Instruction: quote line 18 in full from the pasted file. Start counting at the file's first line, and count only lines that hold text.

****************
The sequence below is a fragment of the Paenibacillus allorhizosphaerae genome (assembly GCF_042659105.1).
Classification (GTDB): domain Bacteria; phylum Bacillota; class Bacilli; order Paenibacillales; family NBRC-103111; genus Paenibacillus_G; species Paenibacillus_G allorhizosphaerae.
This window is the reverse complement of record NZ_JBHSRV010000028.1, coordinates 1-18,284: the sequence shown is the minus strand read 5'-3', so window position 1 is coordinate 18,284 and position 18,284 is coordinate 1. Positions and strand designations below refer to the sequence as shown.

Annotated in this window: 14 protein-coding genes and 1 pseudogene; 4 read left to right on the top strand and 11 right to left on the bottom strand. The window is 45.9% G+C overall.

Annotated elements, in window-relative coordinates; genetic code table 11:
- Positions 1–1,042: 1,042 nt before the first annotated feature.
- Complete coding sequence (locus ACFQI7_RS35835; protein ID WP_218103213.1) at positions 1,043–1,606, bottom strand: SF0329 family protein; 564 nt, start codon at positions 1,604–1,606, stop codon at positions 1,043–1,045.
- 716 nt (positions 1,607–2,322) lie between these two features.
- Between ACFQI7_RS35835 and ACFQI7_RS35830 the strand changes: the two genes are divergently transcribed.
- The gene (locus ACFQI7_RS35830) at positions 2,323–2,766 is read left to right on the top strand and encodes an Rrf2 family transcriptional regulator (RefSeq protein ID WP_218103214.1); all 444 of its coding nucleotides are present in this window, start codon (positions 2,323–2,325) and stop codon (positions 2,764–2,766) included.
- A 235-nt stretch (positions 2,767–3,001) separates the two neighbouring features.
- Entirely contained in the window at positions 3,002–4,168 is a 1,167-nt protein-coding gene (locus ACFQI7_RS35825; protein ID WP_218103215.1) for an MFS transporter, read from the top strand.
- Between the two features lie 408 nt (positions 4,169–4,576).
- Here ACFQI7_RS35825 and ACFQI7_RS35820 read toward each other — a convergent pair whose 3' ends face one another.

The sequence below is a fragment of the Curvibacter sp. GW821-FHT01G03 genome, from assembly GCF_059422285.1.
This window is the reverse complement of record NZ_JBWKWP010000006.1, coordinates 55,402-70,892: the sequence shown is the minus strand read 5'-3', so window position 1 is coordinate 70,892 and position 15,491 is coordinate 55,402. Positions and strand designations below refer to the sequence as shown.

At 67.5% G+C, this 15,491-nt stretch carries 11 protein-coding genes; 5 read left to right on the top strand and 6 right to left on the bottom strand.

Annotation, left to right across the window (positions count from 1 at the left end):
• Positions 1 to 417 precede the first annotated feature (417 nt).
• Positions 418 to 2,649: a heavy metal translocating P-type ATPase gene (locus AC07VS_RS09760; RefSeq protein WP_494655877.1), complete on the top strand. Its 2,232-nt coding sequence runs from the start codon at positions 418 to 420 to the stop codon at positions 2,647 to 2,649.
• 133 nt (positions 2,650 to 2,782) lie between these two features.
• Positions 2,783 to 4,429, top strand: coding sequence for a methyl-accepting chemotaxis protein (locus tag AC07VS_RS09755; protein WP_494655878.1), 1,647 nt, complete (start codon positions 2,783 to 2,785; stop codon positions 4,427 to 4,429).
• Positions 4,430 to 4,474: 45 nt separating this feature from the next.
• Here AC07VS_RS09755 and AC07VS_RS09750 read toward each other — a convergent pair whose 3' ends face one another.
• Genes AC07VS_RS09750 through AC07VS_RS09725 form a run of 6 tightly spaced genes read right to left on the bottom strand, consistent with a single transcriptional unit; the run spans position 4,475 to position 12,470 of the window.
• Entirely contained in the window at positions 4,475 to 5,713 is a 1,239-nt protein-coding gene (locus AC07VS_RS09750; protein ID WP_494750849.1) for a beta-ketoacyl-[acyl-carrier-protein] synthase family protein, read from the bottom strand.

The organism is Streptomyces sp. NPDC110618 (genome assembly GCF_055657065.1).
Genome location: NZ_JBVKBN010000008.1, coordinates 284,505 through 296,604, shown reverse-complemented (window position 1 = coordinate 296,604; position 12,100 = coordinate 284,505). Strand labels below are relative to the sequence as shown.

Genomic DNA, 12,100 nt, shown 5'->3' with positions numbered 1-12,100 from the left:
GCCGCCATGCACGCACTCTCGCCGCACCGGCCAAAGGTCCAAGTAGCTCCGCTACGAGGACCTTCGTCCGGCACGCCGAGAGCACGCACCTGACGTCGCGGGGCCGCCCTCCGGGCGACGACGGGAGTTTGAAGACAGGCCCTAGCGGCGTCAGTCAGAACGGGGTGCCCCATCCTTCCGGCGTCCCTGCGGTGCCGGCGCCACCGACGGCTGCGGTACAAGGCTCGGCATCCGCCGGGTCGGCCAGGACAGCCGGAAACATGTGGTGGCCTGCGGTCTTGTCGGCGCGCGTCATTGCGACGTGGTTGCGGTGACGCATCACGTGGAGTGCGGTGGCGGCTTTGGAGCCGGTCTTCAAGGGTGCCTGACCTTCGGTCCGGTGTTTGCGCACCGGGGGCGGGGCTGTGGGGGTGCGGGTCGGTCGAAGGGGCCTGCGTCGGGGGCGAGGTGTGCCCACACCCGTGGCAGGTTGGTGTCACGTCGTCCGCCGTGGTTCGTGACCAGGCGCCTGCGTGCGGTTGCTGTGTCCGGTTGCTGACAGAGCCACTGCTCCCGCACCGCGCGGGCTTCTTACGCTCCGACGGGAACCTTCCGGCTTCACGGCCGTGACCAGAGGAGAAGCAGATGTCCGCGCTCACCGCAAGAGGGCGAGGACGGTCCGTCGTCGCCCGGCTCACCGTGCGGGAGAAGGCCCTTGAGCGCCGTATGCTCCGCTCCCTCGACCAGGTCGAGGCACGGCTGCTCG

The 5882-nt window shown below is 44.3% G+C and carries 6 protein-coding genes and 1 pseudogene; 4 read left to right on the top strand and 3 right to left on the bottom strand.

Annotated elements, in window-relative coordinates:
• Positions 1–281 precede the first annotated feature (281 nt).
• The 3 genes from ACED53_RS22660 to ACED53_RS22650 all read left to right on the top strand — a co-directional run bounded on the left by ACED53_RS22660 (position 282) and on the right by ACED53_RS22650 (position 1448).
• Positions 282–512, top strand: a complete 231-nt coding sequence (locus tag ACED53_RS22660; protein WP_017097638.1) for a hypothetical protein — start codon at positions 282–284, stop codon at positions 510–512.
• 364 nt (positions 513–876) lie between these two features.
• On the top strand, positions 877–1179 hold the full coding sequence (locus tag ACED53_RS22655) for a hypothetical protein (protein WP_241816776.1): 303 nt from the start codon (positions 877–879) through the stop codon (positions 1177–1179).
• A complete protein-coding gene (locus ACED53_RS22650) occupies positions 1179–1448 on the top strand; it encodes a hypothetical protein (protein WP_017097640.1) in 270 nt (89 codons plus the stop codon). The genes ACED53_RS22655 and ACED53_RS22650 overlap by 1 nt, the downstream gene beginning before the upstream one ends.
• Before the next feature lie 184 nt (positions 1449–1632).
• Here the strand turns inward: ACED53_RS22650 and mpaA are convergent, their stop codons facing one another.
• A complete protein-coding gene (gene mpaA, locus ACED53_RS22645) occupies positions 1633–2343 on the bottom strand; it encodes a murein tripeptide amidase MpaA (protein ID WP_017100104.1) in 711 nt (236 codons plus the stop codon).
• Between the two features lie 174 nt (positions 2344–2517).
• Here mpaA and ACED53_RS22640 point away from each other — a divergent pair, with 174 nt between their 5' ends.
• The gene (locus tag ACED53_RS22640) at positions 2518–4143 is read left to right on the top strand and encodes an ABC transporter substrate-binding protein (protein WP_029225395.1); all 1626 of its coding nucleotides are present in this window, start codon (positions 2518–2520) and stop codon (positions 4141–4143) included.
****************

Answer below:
Annotation, left to right across the window (positions count from 1 at the left end):